Change is Coming to the Fruit Industry: Mechanization is Taking Shape

When it comes to the mechanization of the fruit industry, and the overall goal of reducing reliance on laborers who will soon become unavailable, we understand your confusion, writes David Eddy on You want simple answers, but if you get one, be wary.


Sure, mechanization is coming. But when? In what form? No one is exactly sure. Orchard design is a huge factor. So is the level of automation. The makeup of skills on harvest crews has to change, but that’s still a real wild card.

Knowing there is no one answer, we decided to send out a short, informal survey. We asked growers, inventors, researchers, suppliers — anyone with an interest in mechanization in the fruit business — three simple questions.

The response level was outstanding, indicating keen interest, including responses from our two previous Apple Grower of the Year winners, Scott McDougall and Rod Farrow. We know it varies by crop, and because of that, we told respondents this was mainly about apples. Even so, there was still a pretty wide range of answers, indicating little agreement. Many were understandably vague, such as West Mathison, President of Stemilt Growers of Wenatchee, WA, who said they were supposed to test a unit this fall, but it didn’t work out.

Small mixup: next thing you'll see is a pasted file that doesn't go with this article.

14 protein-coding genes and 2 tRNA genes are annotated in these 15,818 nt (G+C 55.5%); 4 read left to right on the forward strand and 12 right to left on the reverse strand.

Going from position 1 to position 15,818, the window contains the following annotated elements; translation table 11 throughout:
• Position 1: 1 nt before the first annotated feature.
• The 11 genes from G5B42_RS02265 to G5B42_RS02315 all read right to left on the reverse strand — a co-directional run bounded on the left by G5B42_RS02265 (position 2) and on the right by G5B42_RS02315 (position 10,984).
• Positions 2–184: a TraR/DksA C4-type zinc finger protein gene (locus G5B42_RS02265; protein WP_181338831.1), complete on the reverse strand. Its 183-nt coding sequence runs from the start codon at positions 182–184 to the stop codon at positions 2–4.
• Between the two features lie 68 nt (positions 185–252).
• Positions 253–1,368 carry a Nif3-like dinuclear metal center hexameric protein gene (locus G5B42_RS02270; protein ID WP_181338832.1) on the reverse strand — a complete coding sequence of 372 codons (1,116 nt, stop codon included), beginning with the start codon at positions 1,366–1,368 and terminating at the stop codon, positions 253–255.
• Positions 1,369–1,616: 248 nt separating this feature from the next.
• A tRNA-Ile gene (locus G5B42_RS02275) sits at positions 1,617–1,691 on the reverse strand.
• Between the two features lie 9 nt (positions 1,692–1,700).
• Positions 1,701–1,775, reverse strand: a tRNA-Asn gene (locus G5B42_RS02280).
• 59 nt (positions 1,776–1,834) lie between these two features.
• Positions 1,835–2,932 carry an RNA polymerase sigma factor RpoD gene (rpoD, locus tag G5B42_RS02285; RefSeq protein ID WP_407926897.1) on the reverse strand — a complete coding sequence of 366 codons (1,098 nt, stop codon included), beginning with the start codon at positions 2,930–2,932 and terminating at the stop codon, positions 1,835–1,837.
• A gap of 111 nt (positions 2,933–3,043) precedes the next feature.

“Once we get a good view of the potential of mechanization,” he says, “we’ll have adapted our fruiting structures to better utilize the technology.”

But this we know, unequivocally: Things are going to change. The change may come abruptly, not incrementally. It might be like going from putting a cell phone in your pocket each morning to a model that has a little added feature called a computer. If you want a better picture of what may be coming to an orchard near you, read on. We don’t know about you, but we’re intrigued by this sign from the future: “Hand-Picked Apples.”


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